Now, the Biden administration is vowing to make up for what it says is lost time and to repair the country’s standing among nations after President Donald Trump made the United States the only nation to drop out of the accord.
From his first moments in office, President Biden signaled he is serious about curbing U.S. greenhouse gas emissions and prodding other nations to do the same. Hours after being sworn in, he sent a letter to the United Nations kick-starting the 30-day process to rejoin the landmark 2015 accord that had been brokered under his old boss, President Barack Obama.
“We can no longer delay or do the bare minimum to address climate change,” Biden said in remarks at the virtual Munich Security Conference on Friday. “This is a global, existential crisis, and we’ll all suffer — we’ll all suffer the consequences if we fail.”
Fulfilling that campaign promise amounts to a stark repudiation of Trump, who spent years dismissing the global scientific consensus that human activity is causing the planet to warm. Although the United States technically was out of the Paris accord for only 107 days, Biden’s to-do list is lengthy.
The administration plans to ratchet up the U.S. commitments to reducing emissions while pressing countries including China and India to curtail construction of coal-fired plants and urging Brazil to preserve more of the Amazon rainforest. At the same time, Biden will have to contend with a deeply divided Congress and other competing factions at home as his administration crafts a regulatory and legislative agenda for cutting emissions.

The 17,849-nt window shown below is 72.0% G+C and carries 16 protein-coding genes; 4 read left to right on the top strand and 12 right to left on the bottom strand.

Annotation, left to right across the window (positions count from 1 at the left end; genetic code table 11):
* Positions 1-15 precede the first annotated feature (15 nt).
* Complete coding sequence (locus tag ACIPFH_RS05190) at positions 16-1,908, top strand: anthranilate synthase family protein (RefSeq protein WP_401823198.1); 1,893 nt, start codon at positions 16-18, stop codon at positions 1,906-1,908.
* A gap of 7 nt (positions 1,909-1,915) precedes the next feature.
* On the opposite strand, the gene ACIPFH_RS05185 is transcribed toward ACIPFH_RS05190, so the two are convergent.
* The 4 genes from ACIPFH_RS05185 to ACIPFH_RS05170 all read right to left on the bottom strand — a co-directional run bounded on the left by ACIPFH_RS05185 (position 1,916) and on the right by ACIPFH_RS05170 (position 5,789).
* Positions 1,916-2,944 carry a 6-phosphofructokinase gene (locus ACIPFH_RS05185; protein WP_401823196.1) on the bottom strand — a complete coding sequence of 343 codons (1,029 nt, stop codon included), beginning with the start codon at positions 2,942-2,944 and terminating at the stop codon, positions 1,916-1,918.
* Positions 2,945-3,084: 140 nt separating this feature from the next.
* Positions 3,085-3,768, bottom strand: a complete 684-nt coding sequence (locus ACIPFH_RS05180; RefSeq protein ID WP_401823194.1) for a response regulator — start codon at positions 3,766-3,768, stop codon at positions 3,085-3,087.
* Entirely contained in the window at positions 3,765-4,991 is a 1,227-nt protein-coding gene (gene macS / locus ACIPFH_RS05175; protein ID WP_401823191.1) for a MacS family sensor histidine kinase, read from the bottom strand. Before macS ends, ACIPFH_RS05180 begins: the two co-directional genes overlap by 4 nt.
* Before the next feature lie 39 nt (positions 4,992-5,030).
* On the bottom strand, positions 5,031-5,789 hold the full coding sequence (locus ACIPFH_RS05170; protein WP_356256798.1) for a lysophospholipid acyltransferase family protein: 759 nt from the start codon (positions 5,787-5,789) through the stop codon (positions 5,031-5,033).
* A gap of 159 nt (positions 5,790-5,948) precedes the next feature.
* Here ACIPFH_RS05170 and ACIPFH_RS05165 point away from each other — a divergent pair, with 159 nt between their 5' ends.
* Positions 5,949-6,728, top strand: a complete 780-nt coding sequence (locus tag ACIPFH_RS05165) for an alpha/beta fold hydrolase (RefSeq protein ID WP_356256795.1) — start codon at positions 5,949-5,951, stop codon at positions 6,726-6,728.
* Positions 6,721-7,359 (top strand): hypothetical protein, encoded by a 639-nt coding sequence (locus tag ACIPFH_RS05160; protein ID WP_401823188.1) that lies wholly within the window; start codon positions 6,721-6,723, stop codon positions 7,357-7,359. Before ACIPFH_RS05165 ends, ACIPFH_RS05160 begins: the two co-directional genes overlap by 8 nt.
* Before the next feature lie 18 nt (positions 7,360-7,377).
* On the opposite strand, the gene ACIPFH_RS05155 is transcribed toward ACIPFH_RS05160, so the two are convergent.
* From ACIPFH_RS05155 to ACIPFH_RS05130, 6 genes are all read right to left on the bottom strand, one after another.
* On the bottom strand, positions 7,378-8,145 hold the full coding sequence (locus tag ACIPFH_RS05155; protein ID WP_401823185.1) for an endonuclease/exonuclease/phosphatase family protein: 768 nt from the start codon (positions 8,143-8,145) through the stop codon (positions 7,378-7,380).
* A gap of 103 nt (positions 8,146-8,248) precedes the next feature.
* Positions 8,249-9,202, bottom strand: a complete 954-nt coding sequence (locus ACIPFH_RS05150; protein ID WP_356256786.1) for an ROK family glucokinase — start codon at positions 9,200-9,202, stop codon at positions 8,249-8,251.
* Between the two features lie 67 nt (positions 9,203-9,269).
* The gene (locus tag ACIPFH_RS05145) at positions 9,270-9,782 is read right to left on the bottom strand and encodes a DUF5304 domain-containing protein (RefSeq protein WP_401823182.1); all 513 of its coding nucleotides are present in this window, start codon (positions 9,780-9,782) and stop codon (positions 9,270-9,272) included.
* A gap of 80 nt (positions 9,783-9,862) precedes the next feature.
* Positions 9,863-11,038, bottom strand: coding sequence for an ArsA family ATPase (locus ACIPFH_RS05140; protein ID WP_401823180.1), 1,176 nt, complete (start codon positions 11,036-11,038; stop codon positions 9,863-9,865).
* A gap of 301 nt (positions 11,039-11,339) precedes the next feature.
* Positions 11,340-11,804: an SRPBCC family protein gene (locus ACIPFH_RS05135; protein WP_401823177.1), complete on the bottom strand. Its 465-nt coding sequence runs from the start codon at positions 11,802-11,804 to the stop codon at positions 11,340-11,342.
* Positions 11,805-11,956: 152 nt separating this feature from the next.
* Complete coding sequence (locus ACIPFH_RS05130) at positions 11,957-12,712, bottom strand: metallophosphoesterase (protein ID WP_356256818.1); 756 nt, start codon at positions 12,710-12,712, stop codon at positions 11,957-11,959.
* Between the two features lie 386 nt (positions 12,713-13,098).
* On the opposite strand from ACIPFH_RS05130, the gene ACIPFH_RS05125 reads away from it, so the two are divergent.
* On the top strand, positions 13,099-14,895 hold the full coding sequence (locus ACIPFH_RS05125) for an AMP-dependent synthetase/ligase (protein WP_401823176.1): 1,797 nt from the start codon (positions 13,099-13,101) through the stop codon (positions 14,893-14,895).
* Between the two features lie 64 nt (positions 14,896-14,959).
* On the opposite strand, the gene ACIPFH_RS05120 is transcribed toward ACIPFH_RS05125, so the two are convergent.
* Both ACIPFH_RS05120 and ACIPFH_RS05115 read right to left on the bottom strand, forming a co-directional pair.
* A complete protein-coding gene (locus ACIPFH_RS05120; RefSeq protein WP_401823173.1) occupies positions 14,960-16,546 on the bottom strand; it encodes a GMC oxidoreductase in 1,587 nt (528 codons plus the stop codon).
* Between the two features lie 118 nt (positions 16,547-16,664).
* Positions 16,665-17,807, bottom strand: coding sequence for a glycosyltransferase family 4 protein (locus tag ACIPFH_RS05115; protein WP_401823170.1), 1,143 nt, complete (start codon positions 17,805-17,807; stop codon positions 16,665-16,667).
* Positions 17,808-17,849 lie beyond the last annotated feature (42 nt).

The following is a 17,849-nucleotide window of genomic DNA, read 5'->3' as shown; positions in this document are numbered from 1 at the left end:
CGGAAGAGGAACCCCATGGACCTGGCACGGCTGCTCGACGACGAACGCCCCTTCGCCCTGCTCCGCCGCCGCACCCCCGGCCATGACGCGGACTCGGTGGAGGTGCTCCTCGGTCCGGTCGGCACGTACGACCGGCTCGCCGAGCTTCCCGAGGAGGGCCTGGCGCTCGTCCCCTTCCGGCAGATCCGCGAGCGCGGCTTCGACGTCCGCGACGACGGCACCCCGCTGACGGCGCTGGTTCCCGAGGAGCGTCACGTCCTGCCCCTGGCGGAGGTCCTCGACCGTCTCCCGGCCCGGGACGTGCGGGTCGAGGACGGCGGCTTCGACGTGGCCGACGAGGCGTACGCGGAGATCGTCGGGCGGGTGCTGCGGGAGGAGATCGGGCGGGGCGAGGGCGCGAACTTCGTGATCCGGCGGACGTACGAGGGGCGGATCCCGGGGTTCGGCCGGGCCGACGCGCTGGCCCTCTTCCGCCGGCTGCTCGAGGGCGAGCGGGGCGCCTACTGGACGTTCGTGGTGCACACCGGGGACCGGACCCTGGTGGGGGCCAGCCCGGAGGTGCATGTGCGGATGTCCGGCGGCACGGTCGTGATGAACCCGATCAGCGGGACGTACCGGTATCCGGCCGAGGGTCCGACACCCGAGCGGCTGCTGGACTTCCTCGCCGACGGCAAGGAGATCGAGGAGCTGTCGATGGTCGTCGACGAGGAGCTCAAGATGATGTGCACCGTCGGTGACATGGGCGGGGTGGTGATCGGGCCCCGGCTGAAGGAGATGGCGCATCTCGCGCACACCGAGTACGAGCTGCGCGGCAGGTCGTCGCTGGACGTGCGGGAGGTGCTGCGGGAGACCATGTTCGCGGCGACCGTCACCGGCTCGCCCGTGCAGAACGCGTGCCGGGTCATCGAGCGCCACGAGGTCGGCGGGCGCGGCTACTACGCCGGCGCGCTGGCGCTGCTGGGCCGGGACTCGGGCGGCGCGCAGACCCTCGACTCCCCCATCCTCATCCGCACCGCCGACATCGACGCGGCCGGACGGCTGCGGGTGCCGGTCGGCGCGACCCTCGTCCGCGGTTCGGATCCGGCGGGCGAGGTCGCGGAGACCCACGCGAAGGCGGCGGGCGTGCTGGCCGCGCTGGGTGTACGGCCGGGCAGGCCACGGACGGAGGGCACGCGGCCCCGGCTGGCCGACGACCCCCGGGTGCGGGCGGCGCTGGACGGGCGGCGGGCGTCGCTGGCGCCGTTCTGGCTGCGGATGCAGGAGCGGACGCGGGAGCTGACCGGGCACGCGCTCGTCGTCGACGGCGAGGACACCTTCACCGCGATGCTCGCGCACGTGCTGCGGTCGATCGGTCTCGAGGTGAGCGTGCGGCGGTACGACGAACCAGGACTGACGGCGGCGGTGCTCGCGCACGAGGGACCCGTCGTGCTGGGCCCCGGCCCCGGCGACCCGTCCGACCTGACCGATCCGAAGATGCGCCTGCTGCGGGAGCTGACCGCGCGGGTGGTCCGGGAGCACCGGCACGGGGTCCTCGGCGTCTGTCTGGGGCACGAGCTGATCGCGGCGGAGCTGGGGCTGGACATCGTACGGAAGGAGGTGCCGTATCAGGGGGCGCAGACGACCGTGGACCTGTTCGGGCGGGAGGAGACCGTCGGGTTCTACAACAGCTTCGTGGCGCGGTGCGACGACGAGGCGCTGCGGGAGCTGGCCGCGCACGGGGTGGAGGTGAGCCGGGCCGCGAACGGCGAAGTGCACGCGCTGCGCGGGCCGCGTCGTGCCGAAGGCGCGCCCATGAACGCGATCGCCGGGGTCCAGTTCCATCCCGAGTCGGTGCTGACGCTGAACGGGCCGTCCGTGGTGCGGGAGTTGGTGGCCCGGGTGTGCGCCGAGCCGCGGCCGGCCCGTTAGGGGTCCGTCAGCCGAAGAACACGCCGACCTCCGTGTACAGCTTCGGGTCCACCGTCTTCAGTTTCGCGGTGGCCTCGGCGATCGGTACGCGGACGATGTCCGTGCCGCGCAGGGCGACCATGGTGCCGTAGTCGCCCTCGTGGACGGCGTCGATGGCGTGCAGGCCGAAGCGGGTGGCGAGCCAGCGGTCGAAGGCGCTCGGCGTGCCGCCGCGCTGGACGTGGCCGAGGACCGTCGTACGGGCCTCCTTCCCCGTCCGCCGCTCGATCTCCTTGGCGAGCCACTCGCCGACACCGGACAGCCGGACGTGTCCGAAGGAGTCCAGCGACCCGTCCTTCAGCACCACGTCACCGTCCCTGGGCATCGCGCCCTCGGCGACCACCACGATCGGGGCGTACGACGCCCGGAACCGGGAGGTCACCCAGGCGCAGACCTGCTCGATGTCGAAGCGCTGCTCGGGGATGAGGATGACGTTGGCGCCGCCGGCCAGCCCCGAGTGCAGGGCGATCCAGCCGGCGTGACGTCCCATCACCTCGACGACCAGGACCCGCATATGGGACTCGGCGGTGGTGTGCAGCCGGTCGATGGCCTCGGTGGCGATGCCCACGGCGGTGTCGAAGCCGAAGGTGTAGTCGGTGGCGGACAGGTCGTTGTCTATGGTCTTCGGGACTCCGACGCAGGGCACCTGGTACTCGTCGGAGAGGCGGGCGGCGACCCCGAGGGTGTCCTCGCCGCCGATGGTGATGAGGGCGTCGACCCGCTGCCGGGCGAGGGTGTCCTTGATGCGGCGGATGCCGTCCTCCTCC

The Biden administration is reentering the agreement with pomp — but also a measure of humility. On Friday, former secretary of state John F. Kerry, Biden’s special climate envoy, made several appearances in which he apologized for the nation’s absence from the global stage during the Trump years and said the United States will work hard to make its actions match its promises.
“We can’t talk our way back into legitimacy,” Kerry said during one event alongside ambassadors from Italy and Britain. “We have to earn our way back.”
The White House is planning to host a summit of world leaders on April 22, Earth Day, as a prelude to a critical U.N. climate conference in Scotland in November; nations will be expected to arrive with climate pledges that exceed the ambitions of the Paris accord. Existing commitments to cut emissions are, according to many estimates, woefully inadequate for forestalling dangerous warming that is already evident around the world in the form of larger and more frequent wildfires, harsher droughts, other extreme weather, melting glaciers, species losses and coastal flooding.
Kerry on Friday acknowledged that the world is far behind where it needs to be to keep warming below a global average of 1.5 degrees Celsius above pre-Industrial levels. Now is the “decisive decade” for nations to rein in their emissions and prevent mass migration, food insecurity, species collapse and other calamities that could result from climate change, he said.
“It’s what people will do in the next 10 years that matter,” Kerry said. “That’s what we have to talk about.”
Biden has kicked off the process of setting a new national goal for cutting emissions that is exceeds Obama’s target of slashing carbon emissions by about a quarter below 2005 levels by 2025. But analysts say the United States is at risk of missing even that goal after Trump eased federal regulations that would have helped to rein in carbon pollution.
Laurence Tubiana, the chief executive of the European Climate Foundation and an architect of the Paris accord, said that all countries need to sharply raise their emissions-cutting goals ahead of the summit but that the United States especially must make a bold new promise. “The science tells us this means a target of at least 50 percent [greenhouse gas] cuts on 2005 levels by 2030, ideally more,” she said.